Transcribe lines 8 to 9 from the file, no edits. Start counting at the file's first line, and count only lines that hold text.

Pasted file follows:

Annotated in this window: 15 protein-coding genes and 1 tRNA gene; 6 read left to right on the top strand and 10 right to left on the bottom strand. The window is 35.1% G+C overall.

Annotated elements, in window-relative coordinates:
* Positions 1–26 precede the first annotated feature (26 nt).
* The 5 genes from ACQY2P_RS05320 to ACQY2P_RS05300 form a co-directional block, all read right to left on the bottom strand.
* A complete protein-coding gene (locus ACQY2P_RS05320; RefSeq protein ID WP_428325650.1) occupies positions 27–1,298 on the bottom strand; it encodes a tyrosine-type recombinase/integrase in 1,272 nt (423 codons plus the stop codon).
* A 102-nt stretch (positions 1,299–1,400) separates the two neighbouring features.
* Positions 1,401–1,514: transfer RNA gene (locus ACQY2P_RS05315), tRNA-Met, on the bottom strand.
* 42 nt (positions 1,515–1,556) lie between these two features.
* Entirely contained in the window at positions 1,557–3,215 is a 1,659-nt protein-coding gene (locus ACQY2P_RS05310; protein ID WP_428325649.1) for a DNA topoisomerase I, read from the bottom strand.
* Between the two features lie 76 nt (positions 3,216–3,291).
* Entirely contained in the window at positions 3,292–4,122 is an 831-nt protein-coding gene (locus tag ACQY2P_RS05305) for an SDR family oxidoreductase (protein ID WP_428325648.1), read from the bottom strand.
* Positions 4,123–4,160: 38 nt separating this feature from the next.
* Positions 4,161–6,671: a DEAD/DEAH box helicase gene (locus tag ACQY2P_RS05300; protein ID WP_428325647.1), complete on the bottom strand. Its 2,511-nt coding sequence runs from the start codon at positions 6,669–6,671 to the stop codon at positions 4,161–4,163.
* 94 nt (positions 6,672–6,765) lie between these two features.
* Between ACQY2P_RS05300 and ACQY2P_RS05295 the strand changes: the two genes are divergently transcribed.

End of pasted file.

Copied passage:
* 42 nt (positions 1,515–1,556) lie between these two features.
* Entirely contained in the window at positions 1,557–3,215 is a 1,659-nt protein-coding gene (locus ACQY2P_RS05310; protein ID WP_428325649.1) for a DNA topoisomerase I, read from the bottom strand.